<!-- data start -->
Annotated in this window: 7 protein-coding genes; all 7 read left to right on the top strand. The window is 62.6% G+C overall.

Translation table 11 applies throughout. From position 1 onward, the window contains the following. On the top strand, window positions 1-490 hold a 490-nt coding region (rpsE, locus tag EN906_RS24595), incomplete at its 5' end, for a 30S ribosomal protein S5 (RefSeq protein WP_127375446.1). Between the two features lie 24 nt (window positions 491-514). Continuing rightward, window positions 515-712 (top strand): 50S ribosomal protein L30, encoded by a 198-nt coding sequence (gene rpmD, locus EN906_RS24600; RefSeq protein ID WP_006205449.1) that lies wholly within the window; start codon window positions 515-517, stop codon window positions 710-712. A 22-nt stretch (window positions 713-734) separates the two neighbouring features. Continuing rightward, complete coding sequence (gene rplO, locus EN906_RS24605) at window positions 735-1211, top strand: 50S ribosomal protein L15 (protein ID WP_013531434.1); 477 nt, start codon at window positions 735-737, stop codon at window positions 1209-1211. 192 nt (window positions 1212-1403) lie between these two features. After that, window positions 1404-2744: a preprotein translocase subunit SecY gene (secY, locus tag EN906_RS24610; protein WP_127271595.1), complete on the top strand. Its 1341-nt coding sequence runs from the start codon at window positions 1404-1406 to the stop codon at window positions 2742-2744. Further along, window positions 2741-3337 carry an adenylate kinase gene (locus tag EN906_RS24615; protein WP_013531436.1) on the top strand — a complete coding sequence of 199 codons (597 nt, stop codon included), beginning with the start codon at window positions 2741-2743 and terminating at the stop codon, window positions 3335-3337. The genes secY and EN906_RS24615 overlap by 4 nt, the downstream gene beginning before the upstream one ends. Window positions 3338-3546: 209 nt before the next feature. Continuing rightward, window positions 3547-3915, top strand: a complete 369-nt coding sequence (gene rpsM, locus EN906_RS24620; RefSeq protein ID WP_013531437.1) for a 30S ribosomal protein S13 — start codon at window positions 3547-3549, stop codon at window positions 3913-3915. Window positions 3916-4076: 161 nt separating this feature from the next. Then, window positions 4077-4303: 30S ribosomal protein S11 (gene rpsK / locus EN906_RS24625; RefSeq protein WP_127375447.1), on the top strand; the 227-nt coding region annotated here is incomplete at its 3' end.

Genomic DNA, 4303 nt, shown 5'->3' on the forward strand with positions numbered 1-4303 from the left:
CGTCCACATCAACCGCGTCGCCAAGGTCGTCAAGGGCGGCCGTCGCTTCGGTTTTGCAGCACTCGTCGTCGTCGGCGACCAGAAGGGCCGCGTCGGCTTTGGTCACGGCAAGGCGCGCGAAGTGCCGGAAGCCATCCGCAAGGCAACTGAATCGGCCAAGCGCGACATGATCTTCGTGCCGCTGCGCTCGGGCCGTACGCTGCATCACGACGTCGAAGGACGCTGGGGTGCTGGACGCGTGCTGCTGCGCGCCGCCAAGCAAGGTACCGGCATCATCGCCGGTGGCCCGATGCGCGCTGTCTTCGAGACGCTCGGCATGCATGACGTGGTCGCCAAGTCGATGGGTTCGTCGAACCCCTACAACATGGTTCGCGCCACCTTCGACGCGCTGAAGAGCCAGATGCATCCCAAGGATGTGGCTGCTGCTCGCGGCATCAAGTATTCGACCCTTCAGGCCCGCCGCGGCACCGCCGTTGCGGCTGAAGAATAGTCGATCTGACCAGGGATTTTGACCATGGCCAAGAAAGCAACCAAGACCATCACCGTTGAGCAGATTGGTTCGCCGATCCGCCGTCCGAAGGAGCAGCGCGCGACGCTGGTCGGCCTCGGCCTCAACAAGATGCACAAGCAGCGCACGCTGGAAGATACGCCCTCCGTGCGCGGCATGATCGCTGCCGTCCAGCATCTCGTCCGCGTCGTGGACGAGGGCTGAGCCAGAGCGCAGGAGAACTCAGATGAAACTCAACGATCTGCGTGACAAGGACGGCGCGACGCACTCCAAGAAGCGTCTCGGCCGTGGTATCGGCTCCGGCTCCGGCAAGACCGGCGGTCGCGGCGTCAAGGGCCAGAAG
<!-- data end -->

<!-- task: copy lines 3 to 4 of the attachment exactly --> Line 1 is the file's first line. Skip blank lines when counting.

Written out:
Genomic DNA, 4303 nt, shown 5'->3' on the forward strand with positions numbered 1-4303 from the left:
CGTCCACATCAACCGCGTCGCCAAGGTCGTCAAGGGCGGCCGTCGCTTCGGTTTTGCAGCACTCGTCGTCGTCGGCGACCAGAAGGGCCGCGTCGGCTTTGGTCACGGCAAGGCGCGCGAAGTGCCGGAAGCCATCCGCAAGGCAACTGAATCGGCCAAGCGCGACATGATCTTCGTGCCGCTGCGCTCGGGCCGTACGCTGCATCACGACGTCGAAGGACGCTGGGGTGCTGGACGCGTGCTGCTGCGCGCCGCCAAGCAAGGTACCGGCATCATCGCCGGTGGCCCGATGCGCGCTGTCTTCGAGACGCTCGGCATGCATGACGTGGTCGCCAAGTCGATGGGTTCGTCGAACCCCTACAACATGGTTCGCGCCACCTTCGACGCGCTGAAGAGCCAGATGCATCCCAAGGATGTGGCTGCTGCTCGCGGCATCAAGTATTCGACCCTTCAGGCCCGCCGCGGCACCGCCGTTGCGGCTGAAGAATAGTCGATCTGACCAGGGATTTTGACCATGGCCAAGAAAGCAACCAAGACCATCACCGTTGAGCAGATTGGTTCGCCGATCCGCCGTCCGAAGGAGCAGCGCGCGACGCTGGTCGGCCTCGGCCTCAACAAGATGCACAAGCAGCGCACGCTGGAAGATACGCCCTCCGTGCGCGGCATGATCGCTGCCGTCCAGCATCTCGTCCGCGTCGTGGACGAGGGCTGAGCCAGAGCGCAGGAGAACTCAGATGAAACTCAACGATCTGCGTGACAAGGACGGCGCGACGCACTCCAAGAAGCGTCTCGGCCGTGGTATCGGCTCCGGCTCCGGCAAGACCGGCGGTCGCGGCGTCAAGGGCCAGAAG